Theologians call Adam’s first sin “the fall” because it was that one moment that plunged humanity into Satan’s territory. Adam had walked and talked with Perfection itself. He lived on a loftier plane than we can imagine. But sin jerked him out of that utopia and pulled him under the way an ocean current traps a swimmer. He fell from a perfect relationship into a world of broken relationships, from a carefree existence into a fight for survival, from the heights of ecstasy to the depths of despair. And he took us with him. Romans 5:12 spells out the bad news, but verse 19 gives us hope: “Because one person disobeyed God, many became sinners. But because one other person obeyed God, many will be made righteous.” Adam’s one act condemned us forever; but Jesus’ one act offers to restore all who trust in Him. Faith lets us inherit Jesus’ DNA.
Final Thought: We inherited sin from Adam, but we inherit righteousness from Jesus when He is our Lord of our lives.
Prayer: Father, whose DNA do I carry? Do I resemble Adam more than Jesus? I’m ready to change that. Because of Jesus, I don’t have to live like fallen Adam. I can live the way you created me to live. I want to resemble you. In His name, amen.
Friday— … my righteous servant will justify many, and he will bear their iniquities. Isaiah 53:11
Love Wins by pastor Rob Bell created a firestorm when it was published a decade ago. In his book, Bell suggested that since Jesus died for everyone, His sacrifice saves us all. He claimed that Hell was temporary and, in the end, everyone will be saved. William P. Young, author of The Shack, shares this idea which is called Universalism. This twisted idea is not, nor has it ever been, supported by scripture. Thousands of years before Jesus was born, Isaiah had already prophesied that the coming Messiah “will justify many.” Not all. Many. Many will entrust their lives to Him. The ones who won’t will pay for their own sins.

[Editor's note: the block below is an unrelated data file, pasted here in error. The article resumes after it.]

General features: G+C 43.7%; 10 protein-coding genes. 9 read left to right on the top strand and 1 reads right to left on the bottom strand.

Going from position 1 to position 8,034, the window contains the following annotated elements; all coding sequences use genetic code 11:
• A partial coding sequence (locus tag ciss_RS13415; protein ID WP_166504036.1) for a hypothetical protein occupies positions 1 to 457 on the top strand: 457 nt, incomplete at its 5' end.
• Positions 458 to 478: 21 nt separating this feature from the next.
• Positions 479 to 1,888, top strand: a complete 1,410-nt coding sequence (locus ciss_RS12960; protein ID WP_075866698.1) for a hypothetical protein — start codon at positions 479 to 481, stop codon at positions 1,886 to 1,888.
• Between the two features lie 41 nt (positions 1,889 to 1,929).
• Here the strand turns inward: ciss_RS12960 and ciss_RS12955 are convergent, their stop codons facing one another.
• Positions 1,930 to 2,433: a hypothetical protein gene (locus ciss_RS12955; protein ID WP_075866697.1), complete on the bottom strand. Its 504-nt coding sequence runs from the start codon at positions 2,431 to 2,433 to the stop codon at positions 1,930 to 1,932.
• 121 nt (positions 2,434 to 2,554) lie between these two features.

It is popular to believe that Jesus died to save us all from our sins so we don’t need to worry about judgment. Our good will outweigh our bad and Jesus already cleared away all that unpleasant Hell stuff, so we don’t need to give it another thought. If that’s the case, then what did Isaiah mean by “many?” Why did Jesus warn so strongly about Hell (Matt. 10:28)? If Heaven is forever, then so is Hell. Sorry, Rob and William. Your attempts to be kinder than God have no basis in reality. Every good offer has a cut-off date. No use applying after that date. It’s over. And death is our cut-off date. Until then, the offer stands open to “whosoever will.” God’s justice demands that sin be paid for. But He didn’t throw the book at us. He actually paid for it Himself. So we either allow Jesus to pay our debt, or we pay it ourselves forever in Hell. We choose whether to be one of the “many.”
Final Thought: Are you certain that your sin debt is paid? Does your life indicate such a transaction has happened?
Prayer: Lord God, thank you for sending Jesus to die for my sin. Thank you that I don’t have to pay for it myself. I choose you. I choose Him. I choose to surrender my life and future to your control. I want to be included in the “many.” In His name, amen.